Seborrhoea is a group of
disorders affecting the keratin layers of the skin, leading to a greasy
or dry coat. The Dogs outer layers of skin, sebaceous glands and
hair follicles are over active causing the over-production of sebum
(fatty lubricating substance) and skin cells. Primary seborrhea occurs
in dogs under the age of 18 months. It is a chronic condition
leaves the skin greasy, scaly and smelly and the ears have a waxy
Scratching the Surface of Canine Skin Disease
What is seborrhea?
Primary seborrhea is an inherited disorder of the skin in
which the outer layer of the skin (the epidermis), the sebaceous
and part of the hair follicles are hyperproductive. The rate of cell
turnover in these tissues is significantly increased, causing excessive
production of scale (dry flakes of skin) and sebum (fatty lubricating
substance). Seborrhea oleosa is the more greasy form while seborrhea
is a dryer form. Many dogs have a combination of both types. Chronic
ear infections (otitis externa) also occur commonly as part of this
Signs of primary seborrhea are usually apparent by a year
of age. Affected dogs are often greasy, scaly and smelly.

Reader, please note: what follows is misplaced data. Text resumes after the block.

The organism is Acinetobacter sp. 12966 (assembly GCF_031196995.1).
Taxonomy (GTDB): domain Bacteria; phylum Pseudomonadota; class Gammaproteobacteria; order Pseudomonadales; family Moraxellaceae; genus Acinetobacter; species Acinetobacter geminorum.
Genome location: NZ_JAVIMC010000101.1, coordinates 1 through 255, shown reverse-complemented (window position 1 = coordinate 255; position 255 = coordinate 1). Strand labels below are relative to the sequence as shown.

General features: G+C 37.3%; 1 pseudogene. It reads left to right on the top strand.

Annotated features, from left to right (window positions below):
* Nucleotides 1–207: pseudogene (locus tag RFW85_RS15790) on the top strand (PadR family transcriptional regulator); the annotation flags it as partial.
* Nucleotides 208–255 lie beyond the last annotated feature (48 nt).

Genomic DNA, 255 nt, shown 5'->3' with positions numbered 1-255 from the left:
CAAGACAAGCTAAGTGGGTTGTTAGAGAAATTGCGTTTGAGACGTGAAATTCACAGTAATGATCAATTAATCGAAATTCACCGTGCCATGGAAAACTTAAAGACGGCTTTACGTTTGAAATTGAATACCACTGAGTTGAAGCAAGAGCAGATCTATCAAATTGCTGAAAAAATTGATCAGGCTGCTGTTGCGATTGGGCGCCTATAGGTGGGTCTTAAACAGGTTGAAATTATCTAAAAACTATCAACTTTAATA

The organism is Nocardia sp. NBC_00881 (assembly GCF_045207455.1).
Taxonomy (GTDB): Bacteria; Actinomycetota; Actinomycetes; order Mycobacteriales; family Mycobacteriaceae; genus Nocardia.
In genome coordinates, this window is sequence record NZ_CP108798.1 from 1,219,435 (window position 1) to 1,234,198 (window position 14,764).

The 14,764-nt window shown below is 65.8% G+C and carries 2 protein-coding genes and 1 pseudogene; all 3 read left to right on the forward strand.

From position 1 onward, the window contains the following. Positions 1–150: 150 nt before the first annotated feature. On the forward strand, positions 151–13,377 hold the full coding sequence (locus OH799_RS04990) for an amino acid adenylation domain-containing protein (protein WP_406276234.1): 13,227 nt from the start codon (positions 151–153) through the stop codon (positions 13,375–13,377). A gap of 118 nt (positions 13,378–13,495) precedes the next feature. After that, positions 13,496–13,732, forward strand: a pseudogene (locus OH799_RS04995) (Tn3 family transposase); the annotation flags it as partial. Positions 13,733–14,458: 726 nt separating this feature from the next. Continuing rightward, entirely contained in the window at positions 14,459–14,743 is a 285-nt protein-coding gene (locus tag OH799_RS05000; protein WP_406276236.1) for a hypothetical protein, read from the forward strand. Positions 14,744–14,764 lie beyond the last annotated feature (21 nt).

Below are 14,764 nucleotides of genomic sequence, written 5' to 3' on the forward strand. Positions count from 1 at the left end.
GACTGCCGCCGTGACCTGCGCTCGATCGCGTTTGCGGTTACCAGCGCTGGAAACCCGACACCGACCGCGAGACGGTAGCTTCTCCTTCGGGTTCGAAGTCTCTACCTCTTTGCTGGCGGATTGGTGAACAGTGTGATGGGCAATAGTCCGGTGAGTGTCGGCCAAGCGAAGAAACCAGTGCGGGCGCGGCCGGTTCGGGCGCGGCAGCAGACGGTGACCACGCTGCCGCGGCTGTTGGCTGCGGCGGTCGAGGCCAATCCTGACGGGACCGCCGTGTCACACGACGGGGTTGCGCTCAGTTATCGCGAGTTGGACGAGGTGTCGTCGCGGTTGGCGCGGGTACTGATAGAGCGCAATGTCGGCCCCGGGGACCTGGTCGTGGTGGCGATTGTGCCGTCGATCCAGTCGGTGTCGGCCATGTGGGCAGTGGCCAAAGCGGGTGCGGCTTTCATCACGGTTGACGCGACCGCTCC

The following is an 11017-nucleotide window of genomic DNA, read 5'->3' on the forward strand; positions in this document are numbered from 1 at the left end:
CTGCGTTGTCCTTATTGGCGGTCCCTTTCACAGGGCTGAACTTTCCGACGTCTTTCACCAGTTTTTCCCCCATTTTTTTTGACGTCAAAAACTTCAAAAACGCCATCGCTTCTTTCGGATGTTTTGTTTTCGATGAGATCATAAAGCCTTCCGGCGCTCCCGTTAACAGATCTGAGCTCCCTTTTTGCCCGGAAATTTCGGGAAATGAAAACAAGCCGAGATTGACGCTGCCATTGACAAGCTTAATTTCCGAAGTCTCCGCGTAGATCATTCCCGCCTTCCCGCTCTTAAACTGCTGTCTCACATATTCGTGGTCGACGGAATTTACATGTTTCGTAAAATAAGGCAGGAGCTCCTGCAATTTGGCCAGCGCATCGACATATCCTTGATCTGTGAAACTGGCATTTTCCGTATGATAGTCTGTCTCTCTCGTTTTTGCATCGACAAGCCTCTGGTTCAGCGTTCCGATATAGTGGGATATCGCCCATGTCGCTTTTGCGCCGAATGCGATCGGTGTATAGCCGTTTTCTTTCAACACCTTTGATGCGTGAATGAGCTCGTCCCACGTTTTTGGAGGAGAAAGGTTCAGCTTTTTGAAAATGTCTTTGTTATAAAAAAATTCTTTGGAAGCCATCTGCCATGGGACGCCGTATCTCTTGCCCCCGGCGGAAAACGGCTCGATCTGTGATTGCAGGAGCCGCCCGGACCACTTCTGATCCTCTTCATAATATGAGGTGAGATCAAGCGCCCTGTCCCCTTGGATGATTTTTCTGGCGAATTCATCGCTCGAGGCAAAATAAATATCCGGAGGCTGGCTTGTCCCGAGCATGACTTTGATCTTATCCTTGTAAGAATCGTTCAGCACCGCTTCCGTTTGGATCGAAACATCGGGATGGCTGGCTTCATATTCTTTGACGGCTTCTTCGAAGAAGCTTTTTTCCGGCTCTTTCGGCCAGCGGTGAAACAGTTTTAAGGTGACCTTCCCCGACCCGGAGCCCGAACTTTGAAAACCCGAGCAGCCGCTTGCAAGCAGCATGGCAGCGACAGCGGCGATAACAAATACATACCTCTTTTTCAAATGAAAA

Secondary seborrhea is seen in older dogs. It looks the same clinically
but is a response by the skin to other conditions, rather than an
inherent defect in the skin itself.
How is seborrhea inherited?
Primary seborrhea is probably inherited as an autosomal recessive trait
in the West Highland white terrier, and this may also be true in other
breeds. This means there can be affected puppies in a litter where both
parents have normal skin but carry the gene for seborrhea.
Autosomal dominant inheritance with variable expressivity may be the
mode of inheritance in some breeds.
What breeds are affected by seborrhea?
Primary seborrhea is most commonly seen in the American cocker spaniel,
West Highland white terrier, English springer spaniel, and Basset
hound. It is also seen in the Irish setter, German shepherd, dachshund,
Doberman pinscher, Chinese Shar-pei, and Labrador retriever.
For many breeds and many disorders, the studies to
determine the mode of inheritance or the frequency in the breed have
not been carried out, or are inconclusive. We have listed breeds for
which there is a consensus among those investigating in this field
and among veterinary practitioners, that the condition is significant
in this breed.
What does seborrhea mean to your dog & you?
Early evidence of the disorder such as mild flaking and dullness of the
coat may appear as young as 10 weeks of age. Because these signs are
subtle, they often go unnoticed. However, usually by a year to 18
months, the signs have become pronounced. Affected dogs commonly have a
dull coat with excessive scaling, a greasy feel and smell to the skin
(especially in areas of body folds), smelly waxy ears which may be
infected, thickening of the foot pads, and dry brittle claws. Some
Highland white terrier, cocker spaniel, springer spaniel, Basset hound,